By mid 60s most countries in the region had attained independence. Statistics available also show that each of the five East African countries had relatively low populations and also their Universities among the best in Africa.
So by 60s when we took over from the colonialists, intellectual consciousness (both about politics and the economy) was at its peak. This was a result of the influence that institutions of higher learning had on the main actors during the struggle for independence. There was almost zero or less unemployment to speak of.
Fast forward to the present day, populations have grown almost threefold; most of our countries have had their fair share of political instabilities. Because of these and many others problems, there has not been a strategic effort to create opportunities especially for our graduates.
It was always assumed that one would get a job after school, an assumption that is currently flawed. Currently biggest challenge facing our governments is unemployment especially for the youth since they are the ones leaving school.
One can advance many factors to explain the current unemployment problem. However, my interest here is the role institutions of higher learning can play in providing solutions.
During the transition period(from independence till today), while politicians continuously rebranded themselves to remain relevant to their market (the voters) and hence retain power, Higher learning institutions remained stuck in the glory of the past.
There was no conscious effort to design the kind of brand, a student of the future considering that the dynamics in the job market were rapidly changing. The sole purpose of Institutions of higher learning is to educate and also train people to serve their communities in different capacities.
It’s also to equip students with the necessary skills that can enable one make a living. Here in actual sense they act as a system or an engine of sorts where the students are inputs. So increasing unemployment problems means that the system has a problem.
For quite some time the blame has been put rightly so on governments, but in my opinion its time that Institutions of higher learning accept part of the blame too. The questions that are bothering analysts are what kind of influence in terms of attitudes, skills, and values do they have on students?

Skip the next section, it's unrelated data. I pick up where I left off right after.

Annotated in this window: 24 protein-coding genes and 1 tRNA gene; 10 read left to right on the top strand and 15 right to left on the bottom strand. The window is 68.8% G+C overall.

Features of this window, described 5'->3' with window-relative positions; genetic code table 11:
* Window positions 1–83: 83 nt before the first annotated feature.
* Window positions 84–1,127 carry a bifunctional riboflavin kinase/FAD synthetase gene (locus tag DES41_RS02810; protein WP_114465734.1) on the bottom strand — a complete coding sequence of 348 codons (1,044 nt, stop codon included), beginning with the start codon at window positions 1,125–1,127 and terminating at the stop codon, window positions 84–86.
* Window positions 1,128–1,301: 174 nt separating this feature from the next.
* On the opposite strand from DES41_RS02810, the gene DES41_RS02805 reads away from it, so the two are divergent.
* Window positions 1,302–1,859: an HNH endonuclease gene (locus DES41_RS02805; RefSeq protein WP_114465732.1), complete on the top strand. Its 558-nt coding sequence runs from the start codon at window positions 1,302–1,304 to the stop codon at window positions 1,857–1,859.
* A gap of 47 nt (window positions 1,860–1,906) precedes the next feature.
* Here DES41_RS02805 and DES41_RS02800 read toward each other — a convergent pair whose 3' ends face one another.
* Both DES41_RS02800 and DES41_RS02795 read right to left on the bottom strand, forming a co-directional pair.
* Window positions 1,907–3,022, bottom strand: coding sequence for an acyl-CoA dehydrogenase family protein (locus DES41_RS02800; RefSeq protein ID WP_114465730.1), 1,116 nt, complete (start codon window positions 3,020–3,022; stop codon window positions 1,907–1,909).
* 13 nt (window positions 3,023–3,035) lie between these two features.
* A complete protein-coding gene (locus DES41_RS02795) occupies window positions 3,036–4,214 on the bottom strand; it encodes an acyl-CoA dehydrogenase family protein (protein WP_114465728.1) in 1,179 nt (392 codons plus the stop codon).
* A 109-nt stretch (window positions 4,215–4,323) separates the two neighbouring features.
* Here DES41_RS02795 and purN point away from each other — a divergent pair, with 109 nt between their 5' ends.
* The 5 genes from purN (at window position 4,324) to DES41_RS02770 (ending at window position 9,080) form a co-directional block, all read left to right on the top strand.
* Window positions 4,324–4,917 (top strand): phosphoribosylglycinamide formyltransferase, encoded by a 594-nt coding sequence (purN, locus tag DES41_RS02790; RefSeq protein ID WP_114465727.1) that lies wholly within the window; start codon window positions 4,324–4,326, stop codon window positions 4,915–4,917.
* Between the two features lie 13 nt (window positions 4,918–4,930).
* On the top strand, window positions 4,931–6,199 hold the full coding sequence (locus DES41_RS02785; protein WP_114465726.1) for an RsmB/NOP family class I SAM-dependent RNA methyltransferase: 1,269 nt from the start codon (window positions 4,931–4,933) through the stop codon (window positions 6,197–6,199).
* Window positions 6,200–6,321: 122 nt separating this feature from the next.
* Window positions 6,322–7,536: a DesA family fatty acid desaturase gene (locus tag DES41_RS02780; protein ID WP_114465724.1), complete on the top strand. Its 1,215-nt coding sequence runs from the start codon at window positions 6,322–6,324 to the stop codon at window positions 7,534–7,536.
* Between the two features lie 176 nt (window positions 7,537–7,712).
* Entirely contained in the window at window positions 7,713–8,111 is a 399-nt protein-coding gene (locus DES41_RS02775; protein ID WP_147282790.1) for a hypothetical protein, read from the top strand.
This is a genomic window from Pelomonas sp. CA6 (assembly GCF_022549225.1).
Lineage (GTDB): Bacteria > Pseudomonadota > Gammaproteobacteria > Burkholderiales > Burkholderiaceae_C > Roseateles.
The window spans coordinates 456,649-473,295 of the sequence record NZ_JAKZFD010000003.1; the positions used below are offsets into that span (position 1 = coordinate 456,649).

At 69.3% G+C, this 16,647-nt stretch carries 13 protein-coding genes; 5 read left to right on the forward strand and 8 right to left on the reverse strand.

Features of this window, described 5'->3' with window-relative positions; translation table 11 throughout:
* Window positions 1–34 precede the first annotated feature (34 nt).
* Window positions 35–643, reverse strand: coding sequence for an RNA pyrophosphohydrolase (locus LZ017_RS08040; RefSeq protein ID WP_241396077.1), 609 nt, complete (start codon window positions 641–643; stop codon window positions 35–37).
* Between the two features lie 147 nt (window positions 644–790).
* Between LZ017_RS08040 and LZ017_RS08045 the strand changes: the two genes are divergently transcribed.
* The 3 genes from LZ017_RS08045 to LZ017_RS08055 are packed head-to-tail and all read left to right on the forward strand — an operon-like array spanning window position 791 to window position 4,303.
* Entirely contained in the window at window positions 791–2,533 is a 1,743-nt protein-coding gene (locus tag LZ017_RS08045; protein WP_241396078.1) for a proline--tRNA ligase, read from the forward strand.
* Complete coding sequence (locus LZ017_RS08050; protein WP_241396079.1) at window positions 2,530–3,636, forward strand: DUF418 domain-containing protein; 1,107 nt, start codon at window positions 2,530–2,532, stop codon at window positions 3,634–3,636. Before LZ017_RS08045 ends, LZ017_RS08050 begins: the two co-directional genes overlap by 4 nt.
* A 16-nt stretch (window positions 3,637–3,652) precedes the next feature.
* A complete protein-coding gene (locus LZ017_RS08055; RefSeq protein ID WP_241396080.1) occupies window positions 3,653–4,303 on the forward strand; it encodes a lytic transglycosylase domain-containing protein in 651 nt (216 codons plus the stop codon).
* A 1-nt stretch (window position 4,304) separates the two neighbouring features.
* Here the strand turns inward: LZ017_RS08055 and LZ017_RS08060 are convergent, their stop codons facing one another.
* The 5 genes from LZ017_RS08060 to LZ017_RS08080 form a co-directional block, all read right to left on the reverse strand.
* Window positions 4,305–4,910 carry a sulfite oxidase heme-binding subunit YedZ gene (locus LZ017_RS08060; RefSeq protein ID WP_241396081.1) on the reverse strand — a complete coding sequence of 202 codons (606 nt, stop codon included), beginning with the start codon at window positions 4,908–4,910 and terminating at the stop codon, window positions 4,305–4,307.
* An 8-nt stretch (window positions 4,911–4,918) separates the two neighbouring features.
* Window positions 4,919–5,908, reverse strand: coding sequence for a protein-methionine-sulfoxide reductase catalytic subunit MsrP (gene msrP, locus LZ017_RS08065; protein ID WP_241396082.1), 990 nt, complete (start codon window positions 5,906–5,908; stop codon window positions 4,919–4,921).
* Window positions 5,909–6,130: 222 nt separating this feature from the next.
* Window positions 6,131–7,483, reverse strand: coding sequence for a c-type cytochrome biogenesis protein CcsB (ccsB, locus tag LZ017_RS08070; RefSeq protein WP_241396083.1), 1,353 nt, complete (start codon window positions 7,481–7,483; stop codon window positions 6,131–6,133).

What kind of work ethos do the Universities themselves espouse? How does one explain a situation where graduates can’t communicate effectively or perform routine tasks? Do many first class degrees result in employable skills?
Are universities just places where one goes to obtain a degree or diploma certificate? How come our graduates are the main people inflicting social evils such as grand corruption, violence etc. on our societies?
These and many other questions need answers. Such answers will be only arrived at from internal reflection and re-examining the present curricula. Universities must focus on training for innovations and not for good grades only. Because Innovations drive and sustain economies since solutions to the country’s problems are homegrown and hence cheaper.
These new innovations can be exported to other countries hence bring in more money and employing more people. Everything must now be re-examined and recalibrated to fit the challenges we are facing.
The teaching, all forms of assessments and other interactions with students must be carefully choreographed to train critical thinkers. American Universities and colleges offer SATs (Scholastic aptitude tests) before admission to assess the levels of numeracy, writing and reading as well as critical thinking skills.
These are the ingredients for one to succeed at college and also help them plan to assist better their students better.
Recently, the dean of Harvard Business School was responding to a question on BBC hard talk about the relevance of their curriculum considering that their graduates go ahead to lead most prestigious investment banks in the world that end up collapsing causing global recessions.
He agreed that the text book cases they have been grilling students on could be the problem and pointed out that they have already overhauled the MBA programme to answer such questions.
Indeed the text book cases we are stuck with may not create the kind of competitive and innovative graduate that the outside world needs. Despite our governments’ shortcomings, the necessary institutional and structural infrastructure is in place. So universities must first accept that the buck has finally arrived at their desk.
At INES where I work there is already a big drive towards applied sciences and perhaps other universities are also engaged in different programs. These efforts must be supported because therein lies the magic Key.
The writer is a lecturer in the department of Civil Engineering, INES-Musanze.